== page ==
• Images are not stored in managed memory, they take unmanaged heap space.  That's why the Image class has the Dispose() method.  The unmanaged memory will be released when the garbage collector and finalizer runs.  But you'll get into trouble when your program doesn't allocate enough *managed* memory.  Explicitly calling Dispose() is required to stay out of trouble.
    Hans Passant.
    • Marked as answer by magja Thursday, December 11, 2008 8:55 AM
    Tuesday, December 9, 2008 2:42 PM
    Moderator
  • Andrew, nobugz, thanks.

    I thought that the GC didn't release unmanaged memory, but I suppose I was wrong, it just doesn't SEE it, right?

    I have done some more digging. The 3rd party library handles, as you say, image data in unmanaged space. I basically use the API like this...

    imageTool.InputImage = myImage
    imageTool.RunAnalysis()
    mySecondImage = imageTool.OutputImage

    ...but even if all objects are Shared (VB.NET), i.e., reused all the time, system memory is consumed at a high rate (~ 15MB per analysis). This must depend of some memory duplication, etc, done by the 3rd party stuff, right? But since I cannot reference this "invisible" data I cannot explicitely dispose it.

    The manufacturer of this 3rd party library suggests calling GC.Collect() every fourth time the code runs....it actually says so in the documentation!
    A former Javaman
    Tuesday, December 9, 2008 4:07 PM
  • That doesn't sound good.  If this 3rd party library is written in unmanaged code, it is simply leaking memory and there's nothing you can do about it.  However, if it recommends you call GC.Collect(), there's a spark of hope that it is just poorly designed managed code.  Calling GC.Collect() is however a poor workaround.  It will force managed objects that you created into a later generation.  Where they'll clog up memory until the gen1 or 2 collection happens.  In other words, it will cause *your* code to perform worse.  This is a choice between a rock and a hard place, one you shouldn't be forced to make.  You have justification to complain.
    Hans Passant.
    • Marked as answer by magja Thursday, December 11, 2008 8:55 AM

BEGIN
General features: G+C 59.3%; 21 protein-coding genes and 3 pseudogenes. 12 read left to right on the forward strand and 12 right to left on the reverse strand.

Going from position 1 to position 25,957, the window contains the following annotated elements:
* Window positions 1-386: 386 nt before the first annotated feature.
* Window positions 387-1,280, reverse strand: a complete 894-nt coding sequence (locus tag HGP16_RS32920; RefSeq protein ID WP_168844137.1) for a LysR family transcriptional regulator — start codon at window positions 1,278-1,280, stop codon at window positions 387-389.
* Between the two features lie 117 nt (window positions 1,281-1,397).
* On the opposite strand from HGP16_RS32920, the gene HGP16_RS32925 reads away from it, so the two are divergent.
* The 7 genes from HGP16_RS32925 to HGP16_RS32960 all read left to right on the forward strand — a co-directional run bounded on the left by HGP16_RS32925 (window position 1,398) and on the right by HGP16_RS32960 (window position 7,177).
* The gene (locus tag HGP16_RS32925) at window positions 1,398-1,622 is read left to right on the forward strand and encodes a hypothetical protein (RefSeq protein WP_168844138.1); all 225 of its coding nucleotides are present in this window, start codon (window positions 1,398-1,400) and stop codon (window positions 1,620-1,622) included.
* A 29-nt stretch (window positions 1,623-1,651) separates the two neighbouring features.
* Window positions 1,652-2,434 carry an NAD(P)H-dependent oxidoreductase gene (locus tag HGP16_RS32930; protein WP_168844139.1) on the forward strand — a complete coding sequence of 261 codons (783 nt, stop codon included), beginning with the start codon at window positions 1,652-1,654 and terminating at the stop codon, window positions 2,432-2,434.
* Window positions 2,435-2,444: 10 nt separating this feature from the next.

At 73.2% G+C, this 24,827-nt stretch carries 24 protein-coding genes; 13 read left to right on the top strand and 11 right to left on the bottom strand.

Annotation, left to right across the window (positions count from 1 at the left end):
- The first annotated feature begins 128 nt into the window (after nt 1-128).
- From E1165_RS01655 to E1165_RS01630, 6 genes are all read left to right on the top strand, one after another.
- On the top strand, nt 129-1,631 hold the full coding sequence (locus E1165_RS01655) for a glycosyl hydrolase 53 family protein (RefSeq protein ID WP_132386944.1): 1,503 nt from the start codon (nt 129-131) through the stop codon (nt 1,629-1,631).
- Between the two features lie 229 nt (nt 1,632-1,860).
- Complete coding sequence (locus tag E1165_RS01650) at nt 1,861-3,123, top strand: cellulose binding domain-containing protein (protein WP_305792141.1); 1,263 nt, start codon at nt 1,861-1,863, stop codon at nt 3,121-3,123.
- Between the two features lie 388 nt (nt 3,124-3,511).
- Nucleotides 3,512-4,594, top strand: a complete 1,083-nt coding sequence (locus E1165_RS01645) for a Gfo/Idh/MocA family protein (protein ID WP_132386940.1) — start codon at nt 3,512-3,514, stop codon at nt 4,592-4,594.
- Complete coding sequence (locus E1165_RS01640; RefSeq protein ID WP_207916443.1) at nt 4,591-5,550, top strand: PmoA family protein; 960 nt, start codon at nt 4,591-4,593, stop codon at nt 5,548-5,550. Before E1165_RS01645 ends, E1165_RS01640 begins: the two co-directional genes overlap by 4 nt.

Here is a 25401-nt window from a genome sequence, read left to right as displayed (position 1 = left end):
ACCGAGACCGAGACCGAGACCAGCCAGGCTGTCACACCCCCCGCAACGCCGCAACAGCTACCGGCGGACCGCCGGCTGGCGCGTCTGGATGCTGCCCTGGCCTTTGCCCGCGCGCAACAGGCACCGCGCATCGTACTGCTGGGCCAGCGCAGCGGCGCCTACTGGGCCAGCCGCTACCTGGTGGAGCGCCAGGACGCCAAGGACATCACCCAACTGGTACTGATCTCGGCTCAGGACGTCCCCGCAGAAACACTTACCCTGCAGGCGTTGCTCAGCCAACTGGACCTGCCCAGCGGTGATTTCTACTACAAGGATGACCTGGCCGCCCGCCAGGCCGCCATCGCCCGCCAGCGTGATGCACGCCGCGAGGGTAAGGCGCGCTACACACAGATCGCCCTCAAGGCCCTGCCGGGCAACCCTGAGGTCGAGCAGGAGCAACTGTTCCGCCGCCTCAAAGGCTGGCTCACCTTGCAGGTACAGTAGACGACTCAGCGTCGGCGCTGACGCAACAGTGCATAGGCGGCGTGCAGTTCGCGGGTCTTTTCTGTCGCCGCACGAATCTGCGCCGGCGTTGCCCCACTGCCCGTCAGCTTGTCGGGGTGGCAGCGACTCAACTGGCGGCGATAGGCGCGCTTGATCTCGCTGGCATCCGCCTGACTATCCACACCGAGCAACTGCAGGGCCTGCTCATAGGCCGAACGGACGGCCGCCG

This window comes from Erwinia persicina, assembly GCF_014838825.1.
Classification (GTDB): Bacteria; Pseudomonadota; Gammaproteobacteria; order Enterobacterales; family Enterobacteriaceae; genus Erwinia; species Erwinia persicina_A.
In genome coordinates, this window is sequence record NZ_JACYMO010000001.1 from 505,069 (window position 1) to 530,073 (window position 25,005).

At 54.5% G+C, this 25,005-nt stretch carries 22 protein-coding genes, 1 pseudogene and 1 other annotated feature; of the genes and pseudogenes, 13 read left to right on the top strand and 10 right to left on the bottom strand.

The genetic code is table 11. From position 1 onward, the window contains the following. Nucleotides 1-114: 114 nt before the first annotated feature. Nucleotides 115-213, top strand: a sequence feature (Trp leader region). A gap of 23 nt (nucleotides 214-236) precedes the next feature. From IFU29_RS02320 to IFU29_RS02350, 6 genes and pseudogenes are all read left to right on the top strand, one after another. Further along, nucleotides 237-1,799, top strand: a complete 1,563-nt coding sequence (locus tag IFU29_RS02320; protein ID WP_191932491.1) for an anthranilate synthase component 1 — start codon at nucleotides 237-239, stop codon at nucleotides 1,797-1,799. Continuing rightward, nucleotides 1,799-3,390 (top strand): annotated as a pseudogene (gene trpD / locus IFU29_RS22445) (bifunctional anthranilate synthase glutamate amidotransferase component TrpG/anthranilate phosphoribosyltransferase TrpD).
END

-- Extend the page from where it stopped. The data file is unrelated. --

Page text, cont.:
Tuesday, December 9, 2008 5:35 PM
    Moderator
  • Below a quotation from our 3rd party API supplier.
    I have replaced their product name with X, don't want to throw garbage at them :-)

    This company is world leading in their area, i.e., machine vision algorithms, but perhaps not .NET.

    " The .NET Framework provides automatic memory management that allocates and releases memory as your application runs. However, X uses large blocks of unmanaged memory to store acquired images. Since the .NET Framework is not aware of the unmanaged memory, it is possible to use up the unmanaged heap before the .NET Framework runs the garbage collector. To prevent this problem you must periodically invoke the garbage collector yourself to free both the managed and unmanaged memory for images that are no longer being used. "

    Thanks for the feedback!


    A former Javaman
    Wednesday, December 10, 2008 3:21 PM
  • Hmya, that's nonsense.  That's what IDisposable and the Dispose() method was designed to solve.  GC.Collect() is your only workaround, I guess.
    Hans Passant.
    • Marked as answer by magja Thursday, December 11, 2008 8:54 AM
    Wednesday, December 10, 2008 3:48 PM
    Moderator
  • I agree that it is nonsense.

    For this library, you'll probably have to call GC.Collect() and follow it with GC.WaitForPendingFinalizers(). The second call will block until all possible unmanaged memory has been released.

    Either way, this is a very poorly designed library.

           -Steve
    • Marked as answer by magja Thursday, December 11, 2008 8:54 AM
    Wednesday, December 10, 2008 7:59 PM
  • That would make me want to roll my own. How good can that stuff be if they are doing that?
    • Marked as answer by magja Thursday, December 11, 2008 8:54 AM
    Wednesday, December 10, 2008 9:05 PM
  • Thanks for your help! Now I am going to have a serious chat with our supplier.


    A former Javaman
    Thursday, December 11, 2008 8:53 AM